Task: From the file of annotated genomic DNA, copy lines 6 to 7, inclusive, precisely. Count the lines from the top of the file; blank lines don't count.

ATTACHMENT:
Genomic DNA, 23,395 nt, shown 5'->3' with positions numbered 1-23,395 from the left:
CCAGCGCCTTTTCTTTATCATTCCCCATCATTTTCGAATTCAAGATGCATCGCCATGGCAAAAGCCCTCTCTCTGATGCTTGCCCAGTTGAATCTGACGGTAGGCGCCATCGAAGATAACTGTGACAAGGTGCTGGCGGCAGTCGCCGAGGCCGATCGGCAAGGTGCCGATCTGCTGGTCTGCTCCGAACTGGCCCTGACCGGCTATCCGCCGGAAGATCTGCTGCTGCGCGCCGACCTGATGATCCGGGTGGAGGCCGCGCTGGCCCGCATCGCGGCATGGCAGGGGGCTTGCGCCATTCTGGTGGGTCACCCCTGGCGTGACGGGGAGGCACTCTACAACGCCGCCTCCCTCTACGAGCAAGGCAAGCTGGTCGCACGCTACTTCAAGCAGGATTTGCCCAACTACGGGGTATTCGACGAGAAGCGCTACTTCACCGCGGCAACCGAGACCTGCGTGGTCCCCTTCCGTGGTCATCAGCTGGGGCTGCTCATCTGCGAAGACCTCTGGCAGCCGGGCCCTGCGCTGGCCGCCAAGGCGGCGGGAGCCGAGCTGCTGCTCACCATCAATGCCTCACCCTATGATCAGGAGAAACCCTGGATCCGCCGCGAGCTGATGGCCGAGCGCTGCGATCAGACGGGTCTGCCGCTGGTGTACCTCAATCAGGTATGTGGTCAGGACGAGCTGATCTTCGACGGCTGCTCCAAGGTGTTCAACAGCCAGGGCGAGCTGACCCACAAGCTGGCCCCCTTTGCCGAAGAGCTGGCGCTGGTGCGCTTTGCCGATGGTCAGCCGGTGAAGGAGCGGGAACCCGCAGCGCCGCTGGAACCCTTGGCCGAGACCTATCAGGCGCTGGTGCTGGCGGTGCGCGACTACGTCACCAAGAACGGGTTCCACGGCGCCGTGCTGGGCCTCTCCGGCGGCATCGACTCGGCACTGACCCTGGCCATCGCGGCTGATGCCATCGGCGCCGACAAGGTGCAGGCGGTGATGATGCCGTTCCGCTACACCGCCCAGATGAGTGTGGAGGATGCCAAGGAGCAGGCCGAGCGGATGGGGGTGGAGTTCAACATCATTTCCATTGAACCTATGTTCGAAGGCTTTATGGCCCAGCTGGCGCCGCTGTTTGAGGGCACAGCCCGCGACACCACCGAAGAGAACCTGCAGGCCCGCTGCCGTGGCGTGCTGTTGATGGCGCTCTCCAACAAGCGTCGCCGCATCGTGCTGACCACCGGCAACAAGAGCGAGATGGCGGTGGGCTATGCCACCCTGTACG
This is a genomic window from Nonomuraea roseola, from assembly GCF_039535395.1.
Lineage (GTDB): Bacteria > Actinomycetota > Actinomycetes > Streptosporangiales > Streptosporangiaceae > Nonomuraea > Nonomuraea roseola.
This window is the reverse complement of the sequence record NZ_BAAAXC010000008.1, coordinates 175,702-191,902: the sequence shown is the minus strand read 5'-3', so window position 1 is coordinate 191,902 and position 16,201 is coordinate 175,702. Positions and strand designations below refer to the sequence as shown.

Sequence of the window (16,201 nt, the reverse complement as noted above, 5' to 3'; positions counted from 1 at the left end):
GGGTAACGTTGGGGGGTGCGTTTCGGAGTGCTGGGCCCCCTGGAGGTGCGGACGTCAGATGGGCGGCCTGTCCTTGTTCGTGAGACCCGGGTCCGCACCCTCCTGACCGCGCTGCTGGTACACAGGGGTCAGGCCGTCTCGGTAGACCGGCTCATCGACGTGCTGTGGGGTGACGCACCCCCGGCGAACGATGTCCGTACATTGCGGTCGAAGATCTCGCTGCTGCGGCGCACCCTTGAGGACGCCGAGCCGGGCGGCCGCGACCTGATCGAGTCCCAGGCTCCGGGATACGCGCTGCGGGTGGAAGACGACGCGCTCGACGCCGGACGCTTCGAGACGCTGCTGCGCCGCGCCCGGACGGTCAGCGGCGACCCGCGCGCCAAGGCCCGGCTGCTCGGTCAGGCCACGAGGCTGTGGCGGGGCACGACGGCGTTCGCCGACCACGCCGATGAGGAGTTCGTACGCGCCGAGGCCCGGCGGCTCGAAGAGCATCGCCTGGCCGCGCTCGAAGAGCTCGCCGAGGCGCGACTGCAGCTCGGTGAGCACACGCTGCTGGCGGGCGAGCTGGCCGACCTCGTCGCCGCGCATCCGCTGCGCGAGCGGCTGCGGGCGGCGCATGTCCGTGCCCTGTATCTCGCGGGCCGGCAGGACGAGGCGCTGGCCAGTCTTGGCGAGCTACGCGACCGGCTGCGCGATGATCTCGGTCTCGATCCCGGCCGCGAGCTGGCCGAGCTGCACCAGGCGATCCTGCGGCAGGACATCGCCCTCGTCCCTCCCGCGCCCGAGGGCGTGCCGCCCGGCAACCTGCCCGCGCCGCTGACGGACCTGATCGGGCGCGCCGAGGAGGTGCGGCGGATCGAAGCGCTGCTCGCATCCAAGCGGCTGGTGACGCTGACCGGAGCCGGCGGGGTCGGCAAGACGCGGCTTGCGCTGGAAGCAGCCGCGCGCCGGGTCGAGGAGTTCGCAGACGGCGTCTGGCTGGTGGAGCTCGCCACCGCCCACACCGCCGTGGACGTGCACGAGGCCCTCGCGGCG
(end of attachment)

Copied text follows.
Sequence of the window (16,201 nt, the reverse complement as noted above, 5' to 3'; positions counted from 1 at the left end):
GGGTAACGTTGGGGGGTGCGTTTCGGAGTGCTGGGCCCCCTGGAGGTGCGGACGTCAGATGGGCGGCCTGTCCTTGTTCGTGAGACCCGGGTCCGCACCCTCCTGACCGCGCTGCTGGTACACAGGGGTCAGGCCGTCTCGGTAGACCGGCTCATCGACGTGCTGTGGGGTGACGCACCCCCGGCGAACGATGTCCGTACATTGCGGTCGAAGATCTCGCTGCTGCGGCGCACCCTTGAGGACGCCGAGCCGGGCGGCCGCGACCTGATCGAGTCCCAGGCTCCGGGATACGCGCTGCGGGTGGAAGACGACGCGCTCGACGCCGGACGCTTCGAGACGCTGCTGCGCCGCGCCCGGACGGTCAGCGGCGACCCGCGCGCCAAGGCCCGGCTGCTCGGTCAGGCCACGAGGCTGTGGCGGGGCACGACGGCGTTCGCCGACCACGCCGATGAGGAGTTCGTACGCGCCGAGGCCCGGCGGCTCGAAGAGCATCGCCTGGCCGCGCTCGAAGAGCTCGCCGAGGCGCGACTGCAGCTCGGTGAGCACACGCTGCTGGCGGGCGAGCTGGCCGACCTCGTCGCCGCGCATCCGCTGCGCGAGCGGCTGCGGGCGGCGCATGTCCGTGCCCTGTATCTCGCGGGCCGGCAGGACGAGGCGCTGGCCAGTCTTGGCGAGCTACGCGACCGGCTGCGCGATGATCTCGGTCTCGATCCCGGCCGCGAGCTGGCCGAGCTGCACCAGGCGATCCTGCGGCAGGACATCGCCCTCGTCCCTCCCGCGCCCGAGGGCGTGCCGCCCGGCAACCTGCCCGCGCCGCTGACGGACCTGATCGGGCGCGCCGAGGAGGTGCGGCGGATCGAAGCGCTGCTCGCATCCAAGCGGCTGGTGACGCTGACCGGAGCCGGCGGGGTCGGCAAGACGCGGCTTGCGCTGGAAGCAGCCGCGCGCCGGGTCGAGGAGTTCGCAGACGGCGTCTGGCTGGTGGAGCTCGCCACCGCCCACACCGCCGTGGACGTGCACGAGGCCCTCGCGGCG